Why is this medication prescribed?
Olaratumab injection is used along with another medication to treat certain types of soft tissue sarcoma (cancer that begins in soft tissues such as muscles, fat, tendons, nerves, and blood vessels), which cannot be treated successfully with surgery or radiation. Olaratumab injection is in a class of medications called monoclonal antibodies. It works by slowing or stopping the growth of cancer cells.
How should this medicine be used?
Olaratumab injection comes as a solution (liquid) to be injected slowly into a vein over 60 minutes by a doctor or nurse in a hospital or medical facility. It is usually injected on days 1 and 8 of a 21 day cycle. The cycle may be repeated as recommended by your doctor. The length of your treatment depends on how well your body responds to the medication and the side effects that you experience.
Olaratumab injection may cause serious reactions during the infusion of the medication. If you experience any of the following symptoms, tell your doctor immediately: flushing, fever, chills, dizziness, feeling faint, shortness of breath, rash or hives, difficulty breathing, or swelling of the face or throat. A doctor or nurse will watch you carefully for these side effects while the medication is being infused, and for a short time after. Your doctor may need to slow down your infusion, reduce your dose, or delay or stop your treatment if you experience these or other side effects.
Other uses for this medicine
This medication may be prescribed for other uses; ask your doctor or pharmacist for more information.
What special precautions should I follow?
Before taking olaratumab injection,
- tell your doctor and pharmacist if you are allergic to olaratumab, any other medications, or any of the ingredients in olaratumab injection. Ask your pharmacist for a list of the ingredients.
- tell your doctor and pharmacist what prescription and nonprescription medications, vitamins, nutritional supplements, and herbal products you are taking or plan to take. Your doctor may need to change the doses of your medications or monitor you carefully for side effects.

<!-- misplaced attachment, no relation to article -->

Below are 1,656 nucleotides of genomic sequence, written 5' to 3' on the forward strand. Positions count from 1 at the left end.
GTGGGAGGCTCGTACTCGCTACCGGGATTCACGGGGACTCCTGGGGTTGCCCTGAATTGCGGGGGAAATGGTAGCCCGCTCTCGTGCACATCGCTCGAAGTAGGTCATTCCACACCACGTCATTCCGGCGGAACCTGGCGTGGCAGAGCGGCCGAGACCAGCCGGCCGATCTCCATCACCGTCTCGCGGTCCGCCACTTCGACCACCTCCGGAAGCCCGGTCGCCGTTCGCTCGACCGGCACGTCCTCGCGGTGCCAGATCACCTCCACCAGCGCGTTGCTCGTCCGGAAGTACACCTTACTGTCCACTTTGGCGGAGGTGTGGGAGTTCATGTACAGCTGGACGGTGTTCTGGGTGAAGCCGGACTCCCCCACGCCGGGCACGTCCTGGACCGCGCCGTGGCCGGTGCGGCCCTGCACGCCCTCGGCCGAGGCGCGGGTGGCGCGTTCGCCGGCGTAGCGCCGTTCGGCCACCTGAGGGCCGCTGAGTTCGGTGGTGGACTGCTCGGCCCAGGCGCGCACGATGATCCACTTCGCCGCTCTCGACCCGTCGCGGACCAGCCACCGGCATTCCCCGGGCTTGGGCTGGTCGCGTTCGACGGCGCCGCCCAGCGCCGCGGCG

- tell your doctor if you are pregnant or plan to become pregnant. You should not become pregnant during your treatment with olaratumab injection and for 3 months after your final dose. Talk to your doctor about birth control methods that you can use during your treatment. If you become pregnant while taking olaratumab injection, call your doctor.
- tell your doctor if you are breastfeeding. Your doctor may tell you not to breastfeed during your treatment with olarartumab injection and for 3 months after your final dose.
What special dietary instructions should I follow?
Unless your doctor tells you otherwise, continue your normal diet.
What side effects can this medication cause?
Olaratumab injection may cause side effects. Tell your doctor if any of these symptoms are severe or do not go away:
- abdominal pain
- loss of appetite
- sores or swelling in mouth or throat
- hair loss
- feeling anxious
- dry eyes
- muscle, joint, or bone pain in any part of the body
- pale skin
- unusual tiredness
Some side effects can be serious. If you experience any of these symptoms, call your doctor immediately:
- fever, sore throat, chills, or other signs of infection
- unusual bleeding or bruising
- burning, tingling, numbness, pain, or weakness in arms or legs
Olaratumab injection may cause other side effects. Call your doctor if you have any unusual problems while taking this medication.
If you experience a serious side effect, you or your doctor may send a report to the Food and Drug Administration's (FDA) MedWatch Adverse Event Reporting program online (http://www.fda.gov/Safety/MedWatch) or by phone (1-800-332-1088).
In case of emergency/overdose
In case of overdose, call your local poison control center at 1-800-222-1222. If the victim has collapsed or is not breathing, call local emergency services at 911.
What other information should I know?
Keep all appointments with your doctor and the laboratory. Your doctor may order certain lab tests to check your body's response to olaratumab injection.
Ask your pharmacist any questions you have about olaratumab injection.
It is important for you to keep a written list of all of the prescription and nonprescription (over-the-counter) medicines you are taking, as well as any products such as vitamins, minerals, or other dietary supplements. You should bring this list with you each time you visit a doctor or if you are admitted to a hospital. It is also important information to carry with you in case of emergencies.